1. Last day to work on portfolios. Check the rubric.
2. Evaluate two other people's portfolio pages. Describe something good about their design of their chair and their page. Describe something that could be imroved wth specific suggestions.
• reflect on portfolio design
22 The limit on free pages on Yola is 3. How do you delete an unwanted page.
1. Demonstration: how to delete pages and link sites together.
2. Check the rubric for your portfolio page on yola.com and make any additions or corrections. If you have your work on 2 separate sites, be sure to link them together.
• Complete and refine a website portfolio
21 ~*~* snow day! *~*~
20 How is the design process for a chair like the design process for a website?
• Model an original design
19 Is it legal to make a link on your webpage to someone else's webpage without getting their permission?
1. Complete your page on yola.com about the chair project. Use this rubric for points.
2. IF YOU DO NOT PUT THE LINK FOR YOUR SITE IN the OneNote Collaborative section on the Student Websites page YOU WILL NOT GET THE POINTS.
• Document project and reflection in portfolio
• Generate a 3d model of an original design

16 What is the most difficult thing about building a chair out of cardboard?
1. Add a page to your yola.com website about the chair project. Describe how your idea did or did not work out as well as expected, the steps you took to complete the project, and lessons learned.
• Document project and reflection in portfolio
15 Get a new warmup paper next to the bin. Fill in one safety rule for each of the past 3 days. For today, the warmup is to tell whether we should do the cardboard chair project again next year in ADA or not and why.
1. Fill in the Chair Project reflection page in Unit 3 Manufacturing in OneNote.
2. Look in the OneNote Collaborative section to be sure that you put a link to your website on the Student Websites page. Make sure you can still get into your website for tomorrow. If you cannot remember how to get into your website, make a new account on yola.com and put the link on the OneNote student websites page in the collaboration section.
• Reflect on the chair design and building process.
12-14

Copy safety guidelines. Fill in one for each day (Monday, Tuesday, Wednesday):

• Wear goggles when near sharp or hot objects,
• Put the glue gun down carefully when not using it,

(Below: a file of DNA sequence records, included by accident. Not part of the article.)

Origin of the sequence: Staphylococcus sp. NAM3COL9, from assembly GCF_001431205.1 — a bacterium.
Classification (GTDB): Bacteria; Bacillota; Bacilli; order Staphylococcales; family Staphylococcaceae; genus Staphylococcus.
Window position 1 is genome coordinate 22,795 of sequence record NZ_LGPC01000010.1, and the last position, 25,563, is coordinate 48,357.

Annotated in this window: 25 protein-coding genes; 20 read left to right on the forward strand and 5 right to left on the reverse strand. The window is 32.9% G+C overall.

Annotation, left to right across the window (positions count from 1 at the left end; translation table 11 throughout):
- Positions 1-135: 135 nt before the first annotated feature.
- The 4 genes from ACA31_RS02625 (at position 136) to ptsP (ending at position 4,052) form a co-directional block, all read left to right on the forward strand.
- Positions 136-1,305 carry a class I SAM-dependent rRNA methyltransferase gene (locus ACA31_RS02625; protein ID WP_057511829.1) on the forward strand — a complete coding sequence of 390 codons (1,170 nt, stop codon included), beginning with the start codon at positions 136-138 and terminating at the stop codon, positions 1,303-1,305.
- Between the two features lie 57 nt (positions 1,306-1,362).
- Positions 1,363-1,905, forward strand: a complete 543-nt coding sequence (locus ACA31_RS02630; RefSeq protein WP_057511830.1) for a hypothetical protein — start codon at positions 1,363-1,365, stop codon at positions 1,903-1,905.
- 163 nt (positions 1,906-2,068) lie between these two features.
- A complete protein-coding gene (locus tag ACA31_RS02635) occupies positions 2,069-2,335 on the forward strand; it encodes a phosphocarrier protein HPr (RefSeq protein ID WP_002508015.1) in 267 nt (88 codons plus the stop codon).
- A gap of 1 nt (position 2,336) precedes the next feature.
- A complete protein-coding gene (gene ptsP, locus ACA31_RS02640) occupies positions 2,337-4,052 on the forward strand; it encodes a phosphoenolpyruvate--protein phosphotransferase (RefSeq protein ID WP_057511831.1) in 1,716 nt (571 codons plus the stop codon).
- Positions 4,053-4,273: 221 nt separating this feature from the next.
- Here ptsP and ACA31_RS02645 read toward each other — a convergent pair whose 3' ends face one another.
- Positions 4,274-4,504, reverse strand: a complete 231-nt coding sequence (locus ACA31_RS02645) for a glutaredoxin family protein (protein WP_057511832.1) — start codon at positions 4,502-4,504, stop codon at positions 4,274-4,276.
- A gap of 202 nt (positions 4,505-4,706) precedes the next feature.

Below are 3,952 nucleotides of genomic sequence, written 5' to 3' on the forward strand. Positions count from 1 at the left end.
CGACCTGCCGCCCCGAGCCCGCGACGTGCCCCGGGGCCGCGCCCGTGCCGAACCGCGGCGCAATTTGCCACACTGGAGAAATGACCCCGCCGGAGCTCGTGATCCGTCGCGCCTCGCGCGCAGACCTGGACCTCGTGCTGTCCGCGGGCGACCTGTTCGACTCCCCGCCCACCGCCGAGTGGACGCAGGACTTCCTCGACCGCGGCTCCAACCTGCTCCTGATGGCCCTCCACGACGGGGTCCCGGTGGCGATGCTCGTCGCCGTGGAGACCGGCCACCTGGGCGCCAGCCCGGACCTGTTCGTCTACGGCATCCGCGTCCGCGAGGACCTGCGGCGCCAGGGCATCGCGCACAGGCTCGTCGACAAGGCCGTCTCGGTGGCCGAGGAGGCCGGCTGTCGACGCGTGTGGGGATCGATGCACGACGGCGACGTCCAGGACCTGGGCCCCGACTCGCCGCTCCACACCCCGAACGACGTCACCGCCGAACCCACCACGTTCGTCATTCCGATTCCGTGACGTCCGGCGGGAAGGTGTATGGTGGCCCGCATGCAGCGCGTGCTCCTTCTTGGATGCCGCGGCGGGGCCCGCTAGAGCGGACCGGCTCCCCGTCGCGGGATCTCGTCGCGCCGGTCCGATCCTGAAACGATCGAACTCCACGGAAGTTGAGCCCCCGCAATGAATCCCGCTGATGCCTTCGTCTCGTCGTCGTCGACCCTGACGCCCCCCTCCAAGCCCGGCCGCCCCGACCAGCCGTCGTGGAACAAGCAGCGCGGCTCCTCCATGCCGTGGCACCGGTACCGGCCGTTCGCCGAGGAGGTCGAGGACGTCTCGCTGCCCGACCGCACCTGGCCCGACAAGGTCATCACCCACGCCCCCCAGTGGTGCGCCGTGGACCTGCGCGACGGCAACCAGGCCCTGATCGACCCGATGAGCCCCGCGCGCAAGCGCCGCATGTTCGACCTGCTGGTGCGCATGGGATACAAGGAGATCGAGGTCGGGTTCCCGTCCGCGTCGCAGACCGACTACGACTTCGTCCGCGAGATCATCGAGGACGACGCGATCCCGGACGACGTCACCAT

• Close the box knife as soon as finished cutting with it.
1. Continue building, paying attention to safety regulations and design specifications.
• Build designs according to rubric for the cardboard chair.

9 Safety rules: When do you wear gogles? How do you lay down a glue gun? When do you close the box knife?
1. Work in the shop
Build designs
8 What can you cut with a box knife on?
1. Show your plans, including sizes, then be ready to work down to the shop.
• Build designs
7 How many separate parts are there in your chair design?
1. Draw one chair part to scale on cardboard. Prove that it's the right size. Add extra folds where possible to add strength and balance. Chairs should NOT tip over if someone sits off center.
• Outline parts to scale.
6 Why is a half scale object only 1/4 of the size?
1. Test and improve designs
2. Draw out parts lists to scale with construction plans.
• Test and improve designs
• Draw plans
5 If a full size chair can hold 200 pounds, how much should a 1/2 scale chair hold?
1. Design back supports for your chairs so that a person can lean back comfortably without the back moving. Use folding techniques, not glue or tape. Be sure your chair seat is strong enough to hold at least 10 pounds minimum.
2. Test prototype designs on Tuesday
• Design complimentary designs for support

2 school cancelled for severe weather
1 Why are safety goggles required when working with box knives or glue guns?
1. How much weight should a quarter scale model really hold?
2. Draw isometric to half scale.
3. Build structurally strong components with quality construction.
• Practice quality design and construction
February 2018
Date Warm-up Class Activities Objectives. SWBAT:
28 What's the difference between criteria and constraints.
1. View the presentation on safety guidelines with box knives and hot glue guns.
2. Review the rubric for the cardboard chair.
3. Create models with cardboard that are 1/4 scale. 1/4 of 300 pounds is 75 pounds. (seat 4" above ground, back 7.5" tall) 1' of tape only to connect.
• Know safe practices with cutters and hot glue
• Safely use box knives
• Construct for strength, attractive design and well connected parts.
27 What is an advantage of a Li-on battery?
1. Energy and transportation quiz
2. Look at a degree in energy systems.
3. Quick review of isometric drawing.
4. Go over cardboard chair specifications. Copy down the criteria and constraints for chairs.
• Demonstrate understanding of energy related topics.
• Evaluate and allocate resources for design project
26 Name 2 different kinds of personal transportation
1. Fill in OneNote page about lithium ion batteries.
2. Review for energy and transportation quiz. (ppt)